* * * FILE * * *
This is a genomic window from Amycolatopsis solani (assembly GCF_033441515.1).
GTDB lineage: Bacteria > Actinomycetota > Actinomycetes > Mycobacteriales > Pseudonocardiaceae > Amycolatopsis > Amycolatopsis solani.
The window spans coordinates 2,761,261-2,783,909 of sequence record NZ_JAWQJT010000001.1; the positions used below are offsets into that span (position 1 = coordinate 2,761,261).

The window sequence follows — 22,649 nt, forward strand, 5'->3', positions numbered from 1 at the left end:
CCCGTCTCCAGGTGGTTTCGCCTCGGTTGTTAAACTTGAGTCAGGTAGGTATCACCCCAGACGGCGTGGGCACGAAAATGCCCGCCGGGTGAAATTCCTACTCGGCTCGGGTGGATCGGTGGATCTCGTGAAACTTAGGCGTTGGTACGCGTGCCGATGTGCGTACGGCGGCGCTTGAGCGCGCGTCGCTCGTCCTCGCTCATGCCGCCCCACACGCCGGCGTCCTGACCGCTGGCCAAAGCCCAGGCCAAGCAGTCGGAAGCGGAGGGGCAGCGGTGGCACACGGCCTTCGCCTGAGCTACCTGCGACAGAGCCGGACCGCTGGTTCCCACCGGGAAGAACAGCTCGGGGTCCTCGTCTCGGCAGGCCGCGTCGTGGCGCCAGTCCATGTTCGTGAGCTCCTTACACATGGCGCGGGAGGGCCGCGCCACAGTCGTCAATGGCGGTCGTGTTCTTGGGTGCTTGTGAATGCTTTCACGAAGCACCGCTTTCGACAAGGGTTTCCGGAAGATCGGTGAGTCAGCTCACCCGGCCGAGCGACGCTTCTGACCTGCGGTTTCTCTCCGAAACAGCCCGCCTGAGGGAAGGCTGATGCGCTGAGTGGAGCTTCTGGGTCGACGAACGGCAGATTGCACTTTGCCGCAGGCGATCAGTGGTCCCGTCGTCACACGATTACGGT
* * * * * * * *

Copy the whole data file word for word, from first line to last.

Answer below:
This is a genomic window from Amycolatopsis solani (assembly GCF_033441515.1).
GTDB lineage: Bacteria > Actinomycetota > Actinomycetes > Mycobacteriales > Pseudonocardiaceae > Amycolatopsis > Amycolatopsis solani.
The window spans coordinates 2,761,261-2,783,909 of sequence record NZ_JAWQJT010000001.1; the positions used below are offsets into that span (position 1 = coordinate 2,761,261).

The window sequence follows — 22,649 nt, forward strand, 5'->3', positions numbered from 1 at the left end:
CCCGTCTCCAGGTGGTTTCGCCTCGGTTGTTAAACTTGAGTCAGGTAGGTATCACCCCAGACGGCGTGGGCACGAAAATGCCCGCCGGGTGAAATTCCTACTCGGCTCGGGTGGATCGGTGGATCTCGTGAAACTTAGGCGTTGGTACGCGTGCCGATGTGCGTACGGCGGCGCTTGAGCGCGCGTCGCTCGTCCTCGCTCATGCCGCCCCACACGCCGGCGTCCTGACCGCTGGCCAAAGCCCAGGCCAAGCAGTCGGAAGCGGAGGGGCAGCGGTGGCACACGGCCTTCGCCTGAGCTACCTGCGACAGAGCCGGACCGCTGGTTCCCACCGGGAAGAACAGCTCGGGGTCCTCGTCTCGGCAGGCCGCGTCGTGGCGCCAGTCCATGTTCGTGAGCTCCTTACACATGGCGCGGGAGGGCCGCGCCACAGTCGTCAATGGCGGTCGTGTTCTTGGGTGCTTGTGAATGCTTTCACGAAGCACCGCTTTCGACAAGGGTTTCCGGAAGATCGGTGAGTCAGCTCACCCGGCCGAGCGACGCTTCTGACCTGCGGTTTCTCTCCGAAACAGCCCGCCTGAGGGAAGGCTGATGCGCTGAGTGGAGCTTCTGGGTCGACGAACGGCAGATTGCACTTTGCCGCAGGCGATCAGTGGTCCCGTCGTCACACGATTACGGT